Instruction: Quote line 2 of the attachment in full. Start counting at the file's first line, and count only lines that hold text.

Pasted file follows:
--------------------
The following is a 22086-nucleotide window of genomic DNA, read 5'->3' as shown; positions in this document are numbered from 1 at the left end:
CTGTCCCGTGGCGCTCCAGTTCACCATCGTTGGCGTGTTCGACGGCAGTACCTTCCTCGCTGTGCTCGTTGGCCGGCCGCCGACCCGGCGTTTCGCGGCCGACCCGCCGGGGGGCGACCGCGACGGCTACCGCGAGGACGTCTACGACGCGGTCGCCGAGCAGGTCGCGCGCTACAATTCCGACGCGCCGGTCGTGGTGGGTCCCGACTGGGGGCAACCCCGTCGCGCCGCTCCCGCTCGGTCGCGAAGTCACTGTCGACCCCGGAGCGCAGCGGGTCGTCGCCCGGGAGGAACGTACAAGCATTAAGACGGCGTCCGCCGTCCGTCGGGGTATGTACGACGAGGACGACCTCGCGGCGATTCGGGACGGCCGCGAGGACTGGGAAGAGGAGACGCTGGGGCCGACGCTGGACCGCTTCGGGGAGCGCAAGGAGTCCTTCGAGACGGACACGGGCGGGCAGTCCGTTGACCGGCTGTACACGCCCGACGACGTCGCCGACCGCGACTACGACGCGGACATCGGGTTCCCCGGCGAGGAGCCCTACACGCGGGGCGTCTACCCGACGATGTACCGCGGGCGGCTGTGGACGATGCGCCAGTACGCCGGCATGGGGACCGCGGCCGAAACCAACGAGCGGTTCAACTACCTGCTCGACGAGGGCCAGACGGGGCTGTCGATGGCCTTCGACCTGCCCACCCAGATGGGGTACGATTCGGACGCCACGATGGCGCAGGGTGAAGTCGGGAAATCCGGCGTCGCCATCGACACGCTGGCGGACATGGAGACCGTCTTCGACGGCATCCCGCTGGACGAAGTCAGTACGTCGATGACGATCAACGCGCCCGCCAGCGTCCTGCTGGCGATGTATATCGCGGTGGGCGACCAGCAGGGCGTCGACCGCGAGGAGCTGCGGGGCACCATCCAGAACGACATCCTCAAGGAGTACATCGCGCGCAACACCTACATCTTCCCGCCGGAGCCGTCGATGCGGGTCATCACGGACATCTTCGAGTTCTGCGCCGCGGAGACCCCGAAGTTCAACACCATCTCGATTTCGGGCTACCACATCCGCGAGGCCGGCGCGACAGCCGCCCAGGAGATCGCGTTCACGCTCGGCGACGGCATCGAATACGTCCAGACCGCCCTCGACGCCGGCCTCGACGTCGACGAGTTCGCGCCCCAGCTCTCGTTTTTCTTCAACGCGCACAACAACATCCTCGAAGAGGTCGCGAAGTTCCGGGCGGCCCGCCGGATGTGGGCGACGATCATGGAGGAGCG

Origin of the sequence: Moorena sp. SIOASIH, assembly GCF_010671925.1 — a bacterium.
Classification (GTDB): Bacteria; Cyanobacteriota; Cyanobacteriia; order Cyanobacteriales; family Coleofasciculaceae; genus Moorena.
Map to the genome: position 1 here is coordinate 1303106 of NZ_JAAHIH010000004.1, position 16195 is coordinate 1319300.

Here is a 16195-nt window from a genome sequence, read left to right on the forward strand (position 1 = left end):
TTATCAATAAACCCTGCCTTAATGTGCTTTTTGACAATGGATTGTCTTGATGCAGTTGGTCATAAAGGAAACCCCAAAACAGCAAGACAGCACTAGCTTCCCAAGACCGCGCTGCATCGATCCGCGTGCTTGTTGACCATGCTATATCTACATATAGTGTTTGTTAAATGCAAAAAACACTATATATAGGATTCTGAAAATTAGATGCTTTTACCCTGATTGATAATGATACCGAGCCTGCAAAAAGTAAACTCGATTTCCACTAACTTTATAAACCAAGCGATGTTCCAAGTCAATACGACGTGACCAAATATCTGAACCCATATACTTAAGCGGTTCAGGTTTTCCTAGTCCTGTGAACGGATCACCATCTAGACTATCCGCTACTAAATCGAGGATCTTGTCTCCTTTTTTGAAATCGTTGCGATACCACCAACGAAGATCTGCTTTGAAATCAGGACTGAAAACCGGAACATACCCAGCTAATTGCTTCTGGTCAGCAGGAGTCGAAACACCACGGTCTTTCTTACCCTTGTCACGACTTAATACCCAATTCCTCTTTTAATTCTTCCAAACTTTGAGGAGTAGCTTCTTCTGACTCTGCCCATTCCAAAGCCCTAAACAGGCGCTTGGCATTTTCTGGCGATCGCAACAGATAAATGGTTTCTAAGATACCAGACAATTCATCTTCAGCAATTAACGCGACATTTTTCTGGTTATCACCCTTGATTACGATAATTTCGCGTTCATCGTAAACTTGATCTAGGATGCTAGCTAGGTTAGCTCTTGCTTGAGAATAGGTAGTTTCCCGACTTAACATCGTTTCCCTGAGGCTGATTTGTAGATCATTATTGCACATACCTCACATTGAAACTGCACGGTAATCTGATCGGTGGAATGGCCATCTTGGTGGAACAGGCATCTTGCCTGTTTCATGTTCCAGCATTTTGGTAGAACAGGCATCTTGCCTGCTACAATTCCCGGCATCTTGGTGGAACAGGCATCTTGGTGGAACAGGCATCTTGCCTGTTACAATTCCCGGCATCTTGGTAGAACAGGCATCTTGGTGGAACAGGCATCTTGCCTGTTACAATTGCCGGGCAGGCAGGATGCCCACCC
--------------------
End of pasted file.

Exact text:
CTGTCCCGTGGCGCTCCAGTTCACCATCGTTGGCGTGTTCGACGGCAGTACCTTCCTCGCTGTGCTCGTTGGCCGGCCGCCGACCCGGCGTTTCGCGGCCGACCCGCCGGGGGGCGACCGCGACGGCTACCGCGAGGACGTCTACGACGCGGTCGCCGAGCAGGTCGCGCGCTACAATTCCGACGCGCCGGTCGTGGTGGGTCCCGACTGGGGGCAACCCCGTCGCGCCGCTCCCGCTCGGTCGCGAAGTCACTGTCGACCCCGGAGCGCAGCGGGTCGTCGCCCGGGAGGAACGTACAAGCATTAAGACGGCGTCCGCCGTCCGTCGGGGTATGTACGACGAGGACGACCTCGCGGCGATTCGGGACGGCCGCGAGGACTGGGAAGAGGAGACGCTGGGGCCGACGCTGGACCGCTTCGGGGAGCGCAAGGAGTCCTTCGAGACGGACACGGGCGGGCAGTCCGTTGACCGGCTGTACACGCCCGACGACGTCGCCGACCGCGACTACGACGCGGACATCGGGTTCCCCGGCGAGGAGCCCTACACGCGGGGCGTCTACCCGACGATGTACCGCGGGCGGCTGTGGACGATGCGCCAGTACGCCGGCATGGGGACCGCGGCCGAAACCAACGAGCGGTTCAACTACCTGCTCGACGAGGGCCAGACGGGGCTGTCGATGGCCTTCGACCTGCCCACCCAGATGGGGTACGATTCGGACGCCACGATGGCGCAGGGTGAAGTCGGGAAATCCGGCGTCGCCATCGACACGCTGGCGGACATGGAGACCGTCTTCGACGGCATCCCGCTGGACGAAGTCAGTACGTCGATGACGATCAACGCGCCCGCCAGCGTCCTGCTGGCGATGTATATCGCGGTGGGCGACCAGCAGGGCGTCGACCGCGAGGAGCTGCGGGGCACCATCCAGAACGACATCCTCAAGGAGTACATCGCGCGCAACACCTACATCTTCCCGCCGGAGCCGTCGATGCGGGTCATCACGGACATCTTCGAGTTCTGCGCCGCGGAGACCCCGAAGTTCAACACCATCTCGATTTCGGGCTACCACATCCGCGAGGCCGGCGCGACAGCCGCCCAGGAGATCGCGTTCACGCTCGGCGACGGCATCGAATACGTCCAGACCGCCCTCGACGCCGGCCTCGACGTCGACGAGTTCGCGCCCCAGCTCTCGTTTTTCTTCAACGCGCACAACAACATCCTCGAAGAGGTCGCGAAGTTCCGGGCGGCCCGCCGGATGTGGGCGACGATCATGGAGGAGCG